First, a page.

Museum Holiday Schedule

The New-York Historical Society Museum will be open Wednesday, December 24, 10am-3pm and will reopen Friday, December 26, 10am-8pm. For details, please visit our calendar.

New York City Paper Dolls: Bill Cunningham

Sun, March 16th, 2014 | 1:00 pm - 3:00 pm

Free with Museum Admission

How would you dress up to stand in front of Federal Hall? How about the Empire State Building? The Washington Mews? Inspired by the exhibition Bill Cunningham: Façades, families are invited to choose their favorite New York City landmark and decorate their own matching paper doll in this drop-in art making program. We’ll have images of historical paper dolls from our collection for families to see as well. Recommended for ages 4–10.

Paradise Planned: The Garden Suburb and the Modern City

Speaker: 
Robert A.M. Stern
Tue, March 25th, 2014 | 6:30 pm

EVENT DETAILS

The planned garden suburb is a phenomenon that originated in England in the late-18th century, then quickly spread to the United States and beyond in the 19th. Renowned architect Robert A.M. Stern discusses the evolution of these bucolic settings and the important lessons they hold for the future of our towns and cities.

Macy's Sunday Story Time: Spring!

Sun, March 3rd, 2013 | 11:30 am

Recommended for children ages 4–7.

It’s almost Spring—what will we do to prepare? Take out our lighter, cooler clothes! But what do animals do to get ready for the warmer weather? Join us to find out!

Snow Rabbit, Spring Rabbit: A Book of Changing Seasons by Il Sung Na
When Blue met Egg by Lindsay Ward

Support for the Macy's Sunday Story Hour provided by the Macy's Foundation.
 

Eastside vs. Westside

Speaker: 
Barry Lewis
Thu, April 18th, 2013 | 6:30 pm

Note: This event is sold out

 

EVENT DETAILS

By the end of the nineteenth century, Central Park West had become a bastion of middle class life and Fifth Avenue the boulevard of the very wealthy. Today the east side chateaux have almost all disappeared, but the middle class apartment buildings of the west side remain a vital part of the New York skyline. Join us for a colorful evening with Barry Lewis, whose Eastside vs. Westside lecture returns by popular demand.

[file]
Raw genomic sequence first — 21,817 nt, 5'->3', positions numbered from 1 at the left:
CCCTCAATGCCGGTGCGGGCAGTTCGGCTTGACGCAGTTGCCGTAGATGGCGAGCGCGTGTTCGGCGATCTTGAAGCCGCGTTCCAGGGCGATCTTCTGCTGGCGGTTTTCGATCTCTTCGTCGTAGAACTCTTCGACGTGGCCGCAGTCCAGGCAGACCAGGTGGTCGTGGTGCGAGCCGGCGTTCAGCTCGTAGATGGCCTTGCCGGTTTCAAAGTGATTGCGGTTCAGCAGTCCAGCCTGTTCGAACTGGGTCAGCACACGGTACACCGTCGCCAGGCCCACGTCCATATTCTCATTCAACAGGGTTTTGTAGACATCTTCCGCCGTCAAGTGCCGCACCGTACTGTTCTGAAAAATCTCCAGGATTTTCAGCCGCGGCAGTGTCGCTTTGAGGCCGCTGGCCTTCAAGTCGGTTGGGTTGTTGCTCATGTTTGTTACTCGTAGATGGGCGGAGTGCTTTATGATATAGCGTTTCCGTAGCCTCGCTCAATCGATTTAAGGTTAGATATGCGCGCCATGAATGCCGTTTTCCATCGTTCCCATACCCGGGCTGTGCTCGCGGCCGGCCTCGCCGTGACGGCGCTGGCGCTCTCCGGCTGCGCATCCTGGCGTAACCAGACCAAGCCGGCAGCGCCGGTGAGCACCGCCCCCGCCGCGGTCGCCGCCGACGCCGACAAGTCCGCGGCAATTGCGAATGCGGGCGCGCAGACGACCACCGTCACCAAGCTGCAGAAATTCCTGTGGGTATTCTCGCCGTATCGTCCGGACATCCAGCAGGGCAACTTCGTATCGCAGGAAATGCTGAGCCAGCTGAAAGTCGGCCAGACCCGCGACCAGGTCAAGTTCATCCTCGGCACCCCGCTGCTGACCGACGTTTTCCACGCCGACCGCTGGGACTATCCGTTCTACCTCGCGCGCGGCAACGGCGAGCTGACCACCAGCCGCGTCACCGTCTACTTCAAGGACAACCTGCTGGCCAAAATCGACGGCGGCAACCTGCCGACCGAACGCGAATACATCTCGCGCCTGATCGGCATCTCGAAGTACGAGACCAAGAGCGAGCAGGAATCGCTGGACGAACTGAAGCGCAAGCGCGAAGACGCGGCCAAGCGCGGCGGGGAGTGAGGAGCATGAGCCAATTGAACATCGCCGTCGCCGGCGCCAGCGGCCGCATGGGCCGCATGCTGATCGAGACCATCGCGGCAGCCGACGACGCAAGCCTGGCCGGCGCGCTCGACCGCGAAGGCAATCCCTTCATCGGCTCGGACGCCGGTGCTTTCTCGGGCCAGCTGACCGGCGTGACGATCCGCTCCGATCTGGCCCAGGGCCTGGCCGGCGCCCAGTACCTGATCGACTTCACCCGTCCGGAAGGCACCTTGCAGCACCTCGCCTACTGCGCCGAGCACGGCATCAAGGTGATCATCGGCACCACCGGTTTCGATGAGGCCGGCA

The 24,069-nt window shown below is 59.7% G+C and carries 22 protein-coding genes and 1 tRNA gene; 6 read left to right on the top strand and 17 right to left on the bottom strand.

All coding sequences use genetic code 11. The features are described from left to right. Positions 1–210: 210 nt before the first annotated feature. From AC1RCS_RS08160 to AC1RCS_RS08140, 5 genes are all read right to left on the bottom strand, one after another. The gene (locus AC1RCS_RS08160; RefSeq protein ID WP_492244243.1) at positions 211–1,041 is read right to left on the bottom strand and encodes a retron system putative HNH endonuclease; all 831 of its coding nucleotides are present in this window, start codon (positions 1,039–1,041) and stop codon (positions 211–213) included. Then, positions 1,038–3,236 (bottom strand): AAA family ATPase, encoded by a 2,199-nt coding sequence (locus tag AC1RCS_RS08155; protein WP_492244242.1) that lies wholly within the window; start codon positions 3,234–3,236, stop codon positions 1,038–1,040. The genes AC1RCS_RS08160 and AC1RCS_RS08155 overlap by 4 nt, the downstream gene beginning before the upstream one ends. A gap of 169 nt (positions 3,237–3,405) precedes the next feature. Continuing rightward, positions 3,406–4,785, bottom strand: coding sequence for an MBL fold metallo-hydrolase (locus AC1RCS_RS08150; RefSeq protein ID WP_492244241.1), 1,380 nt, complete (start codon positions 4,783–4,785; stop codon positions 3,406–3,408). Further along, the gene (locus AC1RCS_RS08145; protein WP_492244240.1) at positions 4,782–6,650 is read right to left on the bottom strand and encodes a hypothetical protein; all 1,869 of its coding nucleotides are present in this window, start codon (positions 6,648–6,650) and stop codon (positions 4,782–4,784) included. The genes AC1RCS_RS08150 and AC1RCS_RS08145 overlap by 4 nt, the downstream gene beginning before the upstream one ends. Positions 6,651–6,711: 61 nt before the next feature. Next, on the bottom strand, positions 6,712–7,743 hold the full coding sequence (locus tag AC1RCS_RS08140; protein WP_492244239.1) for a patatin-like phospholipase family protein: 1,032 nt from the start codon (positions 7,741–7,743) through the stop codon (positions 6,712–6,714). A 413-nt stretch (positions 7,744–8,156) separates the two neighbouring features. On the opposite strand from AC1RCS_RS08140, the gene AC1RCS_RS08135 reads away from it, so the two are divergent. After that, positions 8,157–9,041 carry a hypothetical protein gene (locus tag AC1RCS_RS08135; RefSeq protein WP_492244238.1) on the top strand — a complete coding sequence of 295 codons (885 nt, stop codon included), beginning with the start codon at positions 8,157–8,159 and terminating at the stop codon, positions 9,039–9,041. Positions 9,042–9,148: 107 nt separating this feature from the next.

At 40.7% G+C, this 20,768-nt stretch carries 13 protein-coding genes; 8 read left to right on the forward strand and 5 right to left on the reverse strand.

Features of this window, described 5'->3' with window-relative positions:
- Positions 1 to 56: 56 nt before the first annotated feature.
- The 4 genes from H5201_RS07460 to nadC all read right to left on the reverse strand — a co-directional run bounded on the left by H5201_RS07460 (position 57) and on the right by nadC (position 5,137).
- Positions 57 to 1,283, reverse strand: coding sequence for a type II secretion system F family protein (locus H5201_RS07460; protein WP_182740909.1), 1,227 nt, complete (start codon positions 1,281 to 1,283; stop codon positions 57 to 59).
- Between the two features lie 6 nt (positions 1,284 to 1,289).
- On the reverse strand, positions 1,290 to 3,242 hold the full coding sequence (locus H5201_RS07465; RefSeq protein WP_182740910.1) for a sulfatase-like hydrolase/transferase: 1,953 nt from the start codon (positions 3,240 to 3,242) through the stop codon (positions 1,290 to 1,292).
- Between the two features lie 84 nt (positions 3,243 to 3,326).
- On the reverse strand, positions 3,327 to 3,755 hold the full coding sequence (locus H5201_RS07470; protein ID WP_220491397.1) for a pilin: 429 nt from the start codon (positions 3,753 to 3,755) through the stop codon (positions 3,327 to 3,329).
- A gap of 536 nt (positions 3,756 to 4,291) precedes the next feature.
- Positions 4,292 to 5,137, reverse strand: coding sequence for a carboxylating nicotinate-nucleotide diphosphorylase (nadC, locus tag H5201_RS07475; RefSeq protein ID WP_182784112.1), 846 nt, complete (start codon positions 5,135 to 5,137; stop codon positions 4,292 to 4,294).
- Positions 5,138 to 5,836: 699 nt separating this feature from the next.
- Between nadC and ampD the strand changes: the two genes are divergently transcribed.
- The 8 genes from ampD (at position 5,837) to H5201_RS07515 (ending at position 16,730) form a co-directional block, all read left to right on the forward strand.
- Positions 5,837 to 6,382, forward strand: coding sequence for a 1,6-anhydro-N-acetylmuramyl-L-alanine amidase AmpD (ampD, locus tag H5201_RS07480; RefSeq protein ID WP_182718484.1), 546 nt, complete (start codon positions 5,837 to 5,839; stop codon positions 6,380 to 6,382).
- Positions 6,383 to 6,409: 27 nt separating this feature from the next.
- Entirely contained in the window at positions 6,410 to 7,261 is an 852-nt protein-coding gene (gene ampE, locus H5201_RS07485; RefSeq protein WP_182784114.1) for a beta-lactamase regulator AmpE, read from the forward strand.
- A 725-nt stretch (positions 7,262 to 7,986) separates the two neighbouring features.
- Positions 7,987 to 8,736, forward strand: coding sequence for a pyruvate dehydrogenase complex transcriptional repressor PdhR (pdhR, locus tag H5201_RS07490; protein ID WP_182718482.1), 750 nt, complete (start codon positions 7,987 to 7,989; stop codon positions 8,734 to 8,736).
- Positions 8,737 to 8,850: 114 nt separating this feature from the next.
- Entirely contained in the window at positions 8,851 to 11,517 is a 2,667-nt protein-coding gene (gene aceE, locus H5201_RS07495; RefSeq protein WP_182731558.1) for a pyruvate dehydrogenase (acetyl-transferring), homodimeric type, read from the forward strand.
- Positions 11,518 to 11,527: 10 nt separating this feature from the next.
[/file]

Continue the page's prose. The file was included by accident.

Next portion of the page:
Portraits of the City

Nov 11 2011 - May 28 2013

A group of approximately twenty paintings and two small sculptures offer visitors a chronological journey through highlights of the New-York Historical Society's rich collection of New York views, including historical images of the metropolis and richly allusive images of its inhabitants and their lives. The installation includes a selection of city views, beginning and ending with two monumental cityscapes, A Southeast Prospect of the City of New York from ca. 1756-1761 and Jacquette’s From World Trade Center, 1998. It features portraits of political and cultural figures such as DeWitt Clinton, who oversaw the development of the Erie Canal, and Katharine Cornell, the first lady of the American theater in the 1920s and 1930s. It also illuminates the everyday lives of city dwellers through such works as Thain’s Italian Block Party, 1922, and Blauvelt’s images of New Yorkers at work in the 1850s.

Victor Perelli (1899-1986), Empire State Building, N.Y.C., 1940. Oil on canvas. Gift of the Federal Works Agency, Works Projects Administration, 1940.978

Howard Thain's Eye: Discovering New York in the 1920s

Nov 11 2011 - Aug 19 2012

Howard Thain moved to New York in 1919, and he described how during the next decade he spent every moment he could in the streets recording the city and its people “who to my provincial eye seemed incredibly interesting and exotic.” His brief but prolific painting career perfectly coincided with New York’s tumultuous and booming period before the Great Depression. Thain’s contemplative paintings reveal him as a thoughtful observer of the city, writ both large and small.

Howard Thain (1891-1951), Park Avenue at 42nd Street, N.Y.C., 1927. Oil on canvas. New-York Historical Society, Gift of Mrs. Howard Thain, 1970.40